It seems the wheels of our economy have finally begun to turn toward a virtuous circle. The latest survey results have certainly given us that expectation.
In the Bank of Japan’s Tankan quarterly survey of business sentiment in June, the diffusion index (DI) of large manufacturers rose to plus 15 — three points higher than the figure posted in the previous March survey. The DI of nonmanufacturers has also gone up by 4 points to plus 23.
Business sentiment has recovered to a level close to what was registered in March of last year, when there was a last-minute surge in demand ahead of the planned consumption tax hike.
The improved business sentiment should lead to full-fledged economic growth, primarily led by the private sector.
The latest findings are characterised by a marked recovery in the sentiment of the consumer-related business sector, such as retail, hotel and restaurant businesses. Their sales, which had dropped following the consumption tax hike in April of last year, have apparently been picking up thanks to a tailwind of rises in wages and in the number of foreign tourists.
Capital investment planned for this fiscal year has also been revised upward by a large margin. The plant and equipment investment planned by large manufacturers, in particular, has surged by 18.7 percent from a year earlier, showing their bullishness in capital investment plans.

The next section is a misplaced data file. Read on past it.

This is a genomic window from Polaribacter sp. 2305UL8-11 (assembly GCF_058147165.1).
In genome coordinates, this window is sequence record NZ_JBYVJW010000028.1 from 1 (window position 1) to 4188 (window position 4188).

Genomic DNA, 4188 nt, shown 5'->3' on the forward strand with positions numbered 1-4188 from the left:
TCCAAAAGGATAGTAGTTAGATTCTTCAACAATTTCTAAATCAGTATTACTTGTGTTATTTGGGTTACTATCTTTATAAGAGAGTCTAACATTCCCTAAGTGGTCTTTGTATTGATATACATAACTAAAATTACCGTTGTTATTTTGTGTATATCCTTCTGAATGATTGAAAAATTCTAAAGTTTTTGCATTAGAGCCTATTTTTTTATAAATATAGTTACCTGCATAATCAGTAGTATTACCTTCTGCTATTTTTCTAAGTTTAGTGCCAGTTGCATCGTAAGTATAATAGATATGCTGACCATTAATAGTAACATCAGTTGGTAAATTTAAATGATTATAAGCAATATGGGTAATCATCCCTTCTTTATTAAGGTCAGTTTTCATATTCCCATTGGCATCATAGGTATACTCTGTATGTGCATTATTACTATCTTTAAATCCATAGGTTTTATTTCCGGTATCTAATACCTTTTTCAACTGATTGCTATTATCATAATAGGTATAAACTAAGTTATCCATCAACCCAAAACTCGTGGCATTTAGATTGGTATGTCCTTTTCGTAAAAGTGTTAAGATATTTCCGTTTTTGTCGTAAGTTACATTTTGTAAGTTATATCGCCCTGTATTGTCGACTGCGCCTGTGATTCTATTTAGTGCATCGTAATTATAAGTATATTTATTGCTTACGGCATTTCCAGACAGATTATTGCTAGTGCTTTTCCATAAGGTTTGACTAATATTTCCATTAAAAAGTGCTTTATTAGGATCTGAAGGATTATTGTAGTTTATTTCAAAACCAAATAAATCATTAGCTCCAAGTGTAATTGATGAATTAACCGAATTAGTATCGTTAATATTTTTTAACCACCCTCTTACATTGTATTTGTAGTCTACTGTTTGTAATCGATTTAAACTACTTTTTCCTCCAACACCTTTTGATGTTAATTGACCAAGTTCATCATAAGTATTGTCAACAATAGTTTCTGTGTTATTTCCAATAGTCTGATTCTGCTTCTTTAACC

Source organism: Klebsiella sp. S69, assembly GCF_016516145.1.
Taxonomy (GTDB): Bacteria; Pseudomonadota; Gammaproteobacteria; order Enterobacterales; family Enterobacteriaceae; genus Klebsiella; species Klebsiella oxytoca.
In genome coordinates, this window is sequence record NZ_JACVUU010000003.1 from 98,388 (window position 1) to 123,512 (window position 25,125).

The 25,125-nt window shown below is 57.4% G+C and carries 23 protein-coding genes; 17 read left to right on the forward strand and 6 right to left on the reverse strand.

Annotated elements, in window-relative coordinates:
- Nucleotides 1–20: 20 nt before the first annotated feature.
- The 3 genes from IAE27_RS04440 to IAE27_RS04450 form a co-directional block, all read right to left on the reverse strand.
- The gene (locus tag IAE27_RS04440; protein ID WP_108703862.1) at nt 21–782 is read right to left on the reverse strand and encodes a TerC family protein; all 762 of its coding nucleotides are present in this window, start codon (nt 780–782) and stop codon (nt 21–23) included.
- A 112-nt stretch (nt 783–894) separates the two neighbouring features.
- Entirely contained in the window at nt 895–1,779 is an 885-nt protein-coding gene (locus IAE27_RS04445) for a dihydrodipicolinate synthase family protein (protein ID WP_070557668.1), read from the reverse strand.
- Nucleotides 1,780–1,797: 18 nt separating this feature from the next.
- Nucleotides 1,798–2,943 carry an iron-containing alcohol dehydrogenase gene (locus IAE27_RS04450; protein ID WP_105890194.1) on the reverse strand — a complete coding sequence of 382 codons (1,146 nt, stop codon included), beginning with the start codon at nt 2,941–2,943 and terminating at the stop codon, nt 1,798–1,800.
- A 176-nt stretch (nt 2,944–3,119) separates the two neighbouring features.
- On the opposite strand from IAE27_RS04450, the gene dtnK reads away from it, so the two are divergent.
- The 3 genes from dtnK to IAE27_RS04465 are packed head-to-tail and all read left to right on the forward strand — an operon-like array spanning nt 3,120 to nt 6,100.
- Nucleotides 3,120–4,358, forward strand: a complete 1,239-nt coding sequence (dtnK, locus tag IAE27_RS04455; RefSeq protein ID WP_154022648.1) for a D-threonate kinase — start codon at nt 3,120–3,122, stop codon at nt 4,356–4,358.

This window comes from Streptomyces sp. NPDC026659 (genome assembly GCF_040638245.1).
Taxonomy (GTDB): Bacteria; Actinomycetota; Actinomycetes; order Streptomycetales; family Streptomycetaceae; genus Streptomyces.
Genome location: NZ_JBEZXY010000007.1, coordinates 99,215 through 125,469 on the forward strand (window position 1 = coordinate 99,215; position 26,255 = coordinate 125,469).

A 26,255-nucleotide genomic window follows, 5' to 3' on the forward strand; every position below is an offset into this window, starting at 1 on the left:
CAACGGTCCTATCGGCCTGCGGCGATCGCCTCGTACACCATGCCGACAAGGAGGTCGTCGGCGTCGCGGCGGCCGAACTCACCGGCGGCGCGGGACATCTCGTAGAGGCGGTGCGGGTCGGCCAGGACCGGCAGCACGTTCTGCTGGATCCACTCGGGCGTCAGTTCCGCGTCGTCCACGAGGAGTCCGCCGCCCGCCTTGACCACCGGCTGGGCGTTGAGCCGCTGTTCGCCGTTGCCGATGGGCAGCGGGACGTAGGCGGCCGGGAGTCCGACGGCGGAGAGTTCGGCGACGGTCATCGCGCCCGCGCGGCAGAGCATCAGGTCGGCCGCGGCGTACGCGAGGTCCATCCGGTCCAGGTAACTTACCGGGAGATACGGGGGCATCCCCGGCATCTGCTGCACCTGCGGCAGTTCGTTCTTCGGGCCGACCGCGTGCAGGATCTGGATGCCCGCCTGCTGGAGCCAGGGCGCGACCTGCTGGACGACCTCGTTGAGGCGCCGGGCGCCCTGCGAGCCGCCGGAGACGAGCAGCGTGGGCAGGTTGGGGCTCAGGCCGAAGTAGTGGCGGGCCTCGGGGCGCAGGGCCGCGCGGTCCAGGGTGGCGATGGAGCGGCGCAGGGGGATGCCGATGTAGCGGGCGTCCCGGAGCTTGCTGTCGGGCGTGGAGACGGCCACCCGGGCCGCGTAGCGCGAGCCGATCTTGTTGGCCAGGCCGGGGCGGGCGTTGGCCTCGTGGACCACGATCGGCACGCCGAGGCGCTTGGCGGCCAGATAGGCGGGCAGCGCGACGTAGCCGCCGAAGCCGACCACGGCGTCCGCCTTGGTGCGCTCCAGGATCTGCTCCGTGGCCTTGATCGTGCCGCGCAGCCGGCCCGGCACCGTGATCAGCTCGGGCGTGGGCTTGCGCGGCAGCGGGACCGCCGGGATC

It is quite encouraging that many companies have shifted to proactive investment from their hitherto defensive stances of piling up reserves.
Part of the increased earnings of businesses has gone to creating wage hikes and capital investment, which will further push up the overall economy.
It appears that recovery in domestic demand is in progress — a scenario envisaged by the Abenomics economic policy package pursued by the administration of Prime Minister Shinzo Abe.
Yet we must avoid letting our guard down at all costs.
Worrisome is the fact that recovery in business sentiment among small and mid-sized companies has hardly progressed. The DI of small manufacturers stood at 0, down 1 point from the previous survey, while that of small nonmanufacturers edged up only 1 point to plus 4.
Many small and mid-sized firms have not undertaken any overseas ventures or exports, reaping fewer benefits from the yen’s decline in value than large companies.
Unless these smaller firms, which employ 70 percent of salaried people in Japan, regain their vigor, the sustainability of an expansion of domestic demand will be open to question.
Also confirmed by the latest Tankan survey is a strong sense of labor shortages in companies. The lack of manpower will become a big constraint on corporate activities, particularly for smaller manufacturers, restaurant business operators and distributors.
In light of the declining population, a labor shortage is not a temporary phenomenon. What is needed are strategic solutions.
The government must beef up its policy support for businesses tackling labor-saving investments while strengthening its measures for increasing job opportunities for women and the elderly.
Guarding against changes in overseas economies is also needed. The slowdown in China’s economic growth has become ever more apparent, giving rise to concerns of the collapse of its bubble economy. The decline in indices of Japan’s industrial production in May is said to have something to do with economic slowdown in China and other Asian countries.